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Why do we dread the prospect of having our tax returns audited? We have this fear of something we probably don’t understand very well – the unknown. The perception is that it will be stressful, will take a lot of time, and burden us with demands that may seem unreasonable. And no matter what, the result will be to owe more money to the government.

Statistically the chances of being audited are low. In fiscal year 2008, the IRS audited 1% of the more than 137 million returns filed the year before. That being said, nearly 1.4 million tax audits were undertaken.

Let’s take a look at the examination process, and what an audit entails. The IRS audits (examines) tax returns to verify that the tax reported is correct. And contrary to popular belief, a selected return for examination does not always suggest that the taxpayer has made an error or been dishonest. In fact, some examinations result in a refund to the taxpayer or acceptance of the return without change. The overwhelming majority of taxpayers file accurate returns and make payments on time. But, obviously, the vast majority of the tax audits undertaken by the IRS are conducted because they have detected invalid deductions or other expenses and it is confident that the audit will result in a tax bill.

The IRS selects returns for audits using a variety of methods. Some returns are selected for examination on the basis of computer scoring. Computer programs give each tax return a numeric “score”. The Discriminant Function System (DIF) score rates the potential for change, based on past IRS experience with similar returns. The score is based on the IRS’s study of a sample set of thousands of returns. The Unreported Income DIF (UIDIF) score rates the return for the potential of unreported income. IRS personnel screen the highest-scoring returns, selecting some for audit and identifying the items on these returns that are most likely to need review.

Some returns are examined using Information Matching, which identifies payer reports (such as Forms W-2 from employers or Form 1099 interest statements from banks) that do not match the income reported on the tax return. The IRS examines many large corporate returns annually. Returns may also be selected for audit when they involve issues or transactions with other taxpayers, such as business partners or investors, whose returns were selected for examination.

Still other returns are selected based on information obtained by the IRS through efforts to identify promoters and participants of abusive tax avoidance transactions. Examples include information received from “John Doe” summonses issued to credit card companies and businesses and participant lists from promoters ordered by the courts to be turned over to the IRS.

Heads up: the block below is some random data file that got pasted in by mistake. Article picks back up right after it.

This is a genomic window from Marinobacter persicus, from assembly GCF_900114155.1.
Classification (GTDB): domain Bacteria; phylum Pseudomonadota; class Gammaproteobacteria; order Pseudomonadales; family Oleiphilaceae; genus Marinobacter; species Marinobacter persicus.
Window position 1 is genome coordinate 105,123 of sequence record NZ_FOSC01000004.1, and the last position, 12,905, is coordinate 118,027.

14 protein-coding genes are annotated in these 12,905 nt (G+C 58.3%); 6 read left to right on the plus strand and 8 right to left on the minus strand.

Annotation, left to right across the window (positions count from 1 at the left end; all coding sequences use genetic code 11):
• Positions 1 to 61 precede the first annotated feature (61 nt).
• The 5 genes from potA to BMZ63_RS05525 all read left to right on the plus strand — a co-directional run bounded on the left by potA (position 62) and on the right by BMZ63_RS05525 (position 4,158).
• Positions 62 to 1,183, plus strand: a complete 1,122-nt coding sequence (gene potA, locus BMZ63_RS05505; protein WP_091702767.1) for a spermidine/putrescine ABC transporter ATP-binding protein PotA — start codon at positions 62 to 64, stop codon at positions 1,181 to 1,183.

The first step in an audit will be a computer-generated letter from the IRS, and most of these letters involve minor issues. According to the General Accounting Office, about half of the 10 million notices the IRS issues each year are because the information is “incorrect, unresponsive or incomplete.” The biggest reason people receive letters from the IRS is human error.

Each year, more than 1 million letters are sent to people because they failed to sign their returns. These types of errors rarely lead to a full audit. If the error is not easily identified, the tax audit begins. An audit is actually the process where the IRS asks you to substantiate the numbers on your tax return.

Many audits are “correspondence” audits. Nobody likes to get a letter from the IRS, but it’s probably not as bad as a visit from an IRS agent. More than 1 million of the almost 1.4 million audits last year were correspondence audits, while about 310,000 were field audits.

The audit notification letter tells which records will be needed. Taxpayers may act on their own behalf or have someone represent or accompany them. The auditor will explain the reason for any proposed changes.

An examination may be conducted by mail or through an in-person interview and review of the taxpayer’s records. The interview may be at an IRS office (office audit) or at the taxpayer’s home, place of business, or accountant’s office (field audit).

The IRS trains its employees to explain and protect taxpayers’ rights throughout their contacts with taxpayers.

These taxpayer rights include

  • A right to professional and courteous treatment by IRS employees.
  • A right to privacy and confidentiality about tax matters.
  • A right to know why the IRS is asking for information, how the IRS will use it and what will happen if the requested information is not provided.
  • A right to representation, by oneself or an authorized representative.
  • A right to appeal disagreements, both within the IRS and before the courts.

Appeal Rights are explained by the examiner at the beginning of each audit. Taxpayers who do not agree with the proposed changes may appeal by having a supervisory conference with the examiner’s manager or appeal their case administratively within the IRS, to the U.S. Tax Court, U.S. Claims Court or the local U.S. District Court. If there is no agreement at the closing conference with the examiner or the examiner’s manager, the taxpayer has 30 days to consider the proposed adjustments and their next course of action.

If the taxpayer does not respond within 30 days, the IRS issues a statutory notice of deficiency, which gives the taxpayer 90 days to file a petition to the Tax Court. The Claims Court and District Court generally do not hear tax cases until after the tax is paid and administrative refund claims have been denied by the IRS. The tax does not have to be paid to appeal within the IRS or to the Tax Court. A case may be further appealed to the U.S. Court of Appeals or to the Supreme Court, if those courts accept the case.

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